Translation, transcreation and telephone interpreting services have never been in more demand than they are right now. Globalisation and the internet have made it possible for even small businesses to expand into foreign markets thousands of miles away. The ability to communicate with foreign customers, clients and suppliers is the only barrier that prevents businesses from expanding into almost any market. As a result, the job prospects of bilinguals have never been better.
The last 15 years has seen a considerable amount of research into the benefits of a bilingual mind. Last week’s Linguistica Recruitment blog looked more closely at research which revealed the increased earning potential and improvements in the quality of life bilinguals could expect. There’s also evidence to support the fact that bilingualism makes our brains more efficient at relaying information.
As if the odds weren’t stacked high enough in the polyglots’ favour, the latest research published in Psychological Science shows bilinguals also benefit from being able to view the world differently depending on the language they are communicating in.
A study of English and German language speakers
The research published by Psychological Science centred on a comprehensive study of German-English bilinguals and monolinguals to see how different language patterns changed the way the participants reacted to a number of different tests.
In one test, German-English bilinguals were shown video clips of events that involved a motion, such as a man cycling to a supermarket, or a woman walking towards her car. The participants were then asked to describe what they saw.
Interestingly, a monolingual German speaker would typically describe the action and the goal of the action i.e. “a man is cycling towards the supermarket” or “the woman is walking to her car”, while English monolinguals would simply describe the action i.e. “the man is cycling”, or “the woman is walking.
The researchers believe the reason for this difference is rooted in the way the grammar of the two languages places actions in time. English requires its speakers to grammatically explain the events are ongoing by adding –ing, whereas the German language does not require this grammatical mark.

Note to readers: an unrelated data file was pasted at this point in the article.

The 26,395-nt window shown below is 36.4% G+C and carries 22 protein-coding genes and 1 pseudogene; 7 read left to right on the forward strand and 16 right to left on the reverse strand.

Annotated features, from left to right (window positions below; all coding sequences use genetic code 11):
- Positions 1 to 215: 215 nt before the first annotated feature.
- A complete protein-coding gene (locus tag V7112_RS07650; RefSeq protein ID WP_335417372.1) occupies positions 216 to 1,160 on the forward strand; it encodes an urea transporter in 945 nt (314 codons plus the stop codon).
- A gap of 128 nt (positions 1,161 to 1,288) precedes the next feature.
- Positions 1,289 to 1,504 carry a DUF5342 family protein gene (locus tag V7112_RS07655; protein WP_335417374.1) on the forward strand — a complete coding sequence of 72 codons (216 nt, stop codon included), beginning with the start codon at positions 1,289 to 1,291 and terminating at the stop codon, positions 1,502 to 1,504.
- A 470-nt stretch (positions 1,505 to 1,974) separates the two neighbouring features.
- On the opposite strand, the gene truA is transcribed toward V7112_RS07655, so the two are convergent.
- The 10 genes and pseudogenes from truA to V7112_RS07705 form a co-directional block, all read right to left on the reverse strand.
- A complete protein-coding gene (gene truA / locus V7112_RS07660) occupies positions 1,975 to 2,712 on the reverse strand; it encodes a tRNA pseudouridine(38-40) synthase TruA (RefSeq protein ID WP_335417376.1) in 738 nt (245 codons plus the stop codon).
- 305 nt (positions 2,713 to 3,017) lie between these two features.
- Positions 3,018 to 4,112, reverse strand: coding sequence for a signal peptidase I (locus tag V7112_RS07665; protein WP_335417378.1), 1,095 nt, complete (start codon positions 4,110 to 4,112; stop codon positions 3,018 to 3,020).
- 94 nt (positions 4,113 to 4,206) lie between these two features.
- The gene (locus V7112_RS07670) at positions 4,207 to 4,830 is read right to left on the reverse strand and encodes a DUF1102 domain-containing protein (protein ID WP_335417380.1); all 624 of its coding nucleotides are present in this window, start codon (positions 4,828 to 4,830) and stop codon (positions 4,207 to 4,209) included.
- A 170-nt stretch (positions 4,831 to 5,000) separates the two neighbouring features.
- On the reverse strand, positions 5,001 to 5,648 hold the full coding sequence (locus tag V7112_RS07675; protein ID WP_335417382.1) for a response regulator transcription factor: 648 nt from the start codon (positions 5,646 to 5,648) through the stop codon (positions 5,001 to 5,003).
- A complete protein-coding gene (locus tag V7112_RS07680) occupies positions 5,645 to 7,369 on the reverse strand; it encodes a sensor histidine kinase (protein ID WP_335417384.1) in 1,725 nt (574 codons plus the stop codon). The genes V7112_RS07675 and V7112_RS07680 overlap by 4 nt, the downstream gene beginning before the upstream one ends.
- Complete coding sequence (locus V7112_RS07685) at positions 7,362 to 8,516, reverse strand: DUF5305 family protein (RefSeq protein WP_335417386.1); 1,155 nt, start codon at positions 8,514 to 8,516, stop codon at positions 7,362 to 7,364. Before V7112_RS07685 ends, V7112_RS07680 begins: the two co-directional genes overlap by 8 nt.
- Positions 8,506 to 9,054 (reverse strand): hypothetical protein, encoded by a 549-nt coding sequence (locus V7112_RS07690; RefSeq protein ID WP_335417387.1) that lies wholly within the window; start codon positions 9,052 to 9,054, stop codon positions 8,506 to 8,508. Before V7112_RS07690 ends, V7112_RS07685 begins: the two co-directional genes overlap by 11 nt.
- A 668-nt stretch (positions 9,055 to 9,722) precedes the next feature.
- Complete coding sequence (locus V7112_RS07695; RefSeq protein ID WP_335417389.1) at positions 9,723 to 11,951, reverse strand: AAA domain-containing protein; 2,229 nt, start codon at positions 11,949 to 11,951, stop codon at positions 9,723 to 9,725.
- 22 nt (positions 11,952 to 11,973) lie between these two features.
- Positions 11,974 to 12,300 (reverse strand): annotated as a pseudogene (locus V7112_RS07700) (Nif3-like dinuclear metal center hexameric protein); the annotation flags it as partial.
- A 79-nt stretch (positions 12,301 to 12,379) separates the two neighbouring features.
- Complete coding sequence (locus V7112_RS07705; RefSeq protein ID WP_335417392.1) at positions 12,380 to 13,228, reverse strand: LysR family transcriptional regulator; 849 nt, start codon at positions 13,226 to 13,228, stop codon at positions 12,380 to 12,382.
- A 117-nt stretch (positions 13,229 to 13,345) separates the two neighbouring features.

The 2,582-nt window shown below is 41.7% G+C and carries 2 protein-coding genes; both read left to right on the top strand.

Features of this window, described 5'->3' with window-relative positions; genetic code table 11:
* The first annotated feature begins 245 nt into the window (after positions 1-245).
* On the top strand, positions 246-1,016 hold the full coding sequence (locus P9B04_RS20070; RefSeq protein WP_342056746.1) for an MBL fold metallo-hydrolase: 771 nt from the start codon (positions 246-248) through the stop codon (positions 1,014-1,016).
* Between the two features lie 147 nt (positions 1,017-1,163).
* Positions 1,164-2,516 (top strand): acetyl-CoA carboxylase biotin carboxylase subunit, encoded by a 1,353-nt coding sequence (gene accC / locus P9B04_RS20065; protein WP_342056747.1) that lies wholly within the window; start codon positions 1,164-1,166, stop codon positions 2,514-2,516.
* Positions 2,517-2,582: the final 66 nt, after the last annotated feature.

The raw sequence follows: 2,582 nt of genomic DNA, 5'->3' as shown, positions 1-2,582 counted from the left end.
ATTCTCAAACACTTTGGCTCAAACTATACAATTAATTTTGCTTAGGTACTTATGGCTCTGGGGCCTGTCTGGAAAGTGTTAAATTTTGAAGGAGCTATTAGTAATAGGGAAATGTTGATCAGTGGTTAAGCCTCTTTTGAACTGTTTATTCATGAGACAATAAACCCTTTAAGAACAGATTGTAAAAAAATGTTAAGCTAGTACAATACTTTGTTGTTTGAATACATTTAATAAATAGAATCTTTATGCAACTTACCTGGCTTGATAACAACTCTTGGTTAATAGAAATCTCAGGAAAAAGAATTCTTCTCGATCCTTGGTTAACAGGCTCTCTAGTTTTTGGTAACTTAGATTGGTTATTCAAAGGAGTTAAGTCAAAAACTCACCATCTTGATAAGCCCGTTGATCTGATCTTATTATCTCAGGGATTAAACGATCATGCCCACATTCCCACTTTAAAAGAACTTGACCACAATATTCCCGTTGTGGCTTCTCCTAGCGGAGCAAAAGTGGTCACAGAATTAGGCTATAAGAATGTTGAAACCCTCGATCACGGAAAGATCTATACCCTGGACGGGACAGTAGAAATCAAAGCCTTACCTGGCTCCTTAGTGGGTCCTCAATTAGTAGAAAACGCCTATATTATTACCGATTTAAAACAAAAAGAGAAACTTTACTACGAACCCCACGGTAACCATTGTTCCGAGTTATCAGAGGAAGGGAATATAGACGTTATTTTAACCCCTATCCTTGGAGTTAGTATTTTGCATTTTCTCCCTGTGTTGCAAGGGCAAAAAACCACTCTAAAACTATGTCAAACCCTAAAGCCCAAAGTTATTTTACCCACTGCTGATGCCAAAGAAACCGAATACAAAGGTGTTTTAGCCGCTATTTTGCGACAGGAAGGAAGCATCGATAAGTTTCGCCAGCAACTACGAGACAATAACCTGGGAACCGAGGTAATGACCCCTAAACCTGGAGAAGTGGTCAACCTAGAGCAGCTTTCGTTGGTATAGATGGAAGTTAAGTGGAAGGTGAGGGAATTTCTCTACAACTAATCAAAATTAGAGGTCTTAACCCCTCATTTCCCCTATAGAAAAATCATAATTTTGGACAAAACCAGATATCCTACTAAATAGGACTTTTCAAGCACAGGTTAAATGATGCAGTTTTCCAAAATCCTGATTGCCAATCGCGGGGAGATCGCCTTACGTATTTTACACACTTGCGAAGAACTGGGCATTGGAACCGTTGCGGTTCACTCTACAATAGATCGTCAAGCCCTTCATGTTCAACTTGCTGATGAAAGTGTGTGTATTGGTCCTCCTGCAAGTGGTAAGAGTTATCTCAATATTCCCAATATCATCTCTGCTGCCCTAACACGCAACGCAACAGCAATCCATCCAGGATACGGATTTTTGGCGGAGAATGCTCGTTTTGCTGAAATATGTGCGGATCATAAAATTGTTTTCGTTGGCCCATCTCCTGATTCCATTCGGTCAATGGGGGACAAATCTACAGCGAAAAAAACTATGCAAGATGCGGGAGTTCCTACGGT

Different language, different perspective
When it came to testing the bilingual speakers, they were able to switch between the goal orientated German language and the action focused English in accordance with the language they were speaking at the time. In fact, they were just as goal orientated and action focused as any of the German or English speakers, but they also had the ability to switch between the two
These findings support previous research which has showed distinct behaviour depending on the language bilinguals are speaking. For example, in another study, Israeli Arabs were more likely to associate Arab names like Ahmed and Samir with positive words when speaking an Arabic language rather than Hebrew.
Emotional and economic language biases
People often self-report that they feel like a different person when using a language other than their mother tongue, and that the expression of certain emotions carries a different resonance depending on the language they are using.
The same can be said for economic decisions. Bilinguals tend to judge risk differently in a second language, which leads them to make more rational economic decisions. Why? Well, in contrast to their native language, they have not formed the innate, often misleading biases that influence how risks and benefits are perceived. The result is a change not only in the way bilinguals think, but also the decisions they make.
How can we help?
If you need some assistance understanding the cultural and linguistic biases of your clients, suppliers and customers, our mother tongue translators, transcreators and interpreters can help. Get your business communications word perfect by contacting Linguistica International today.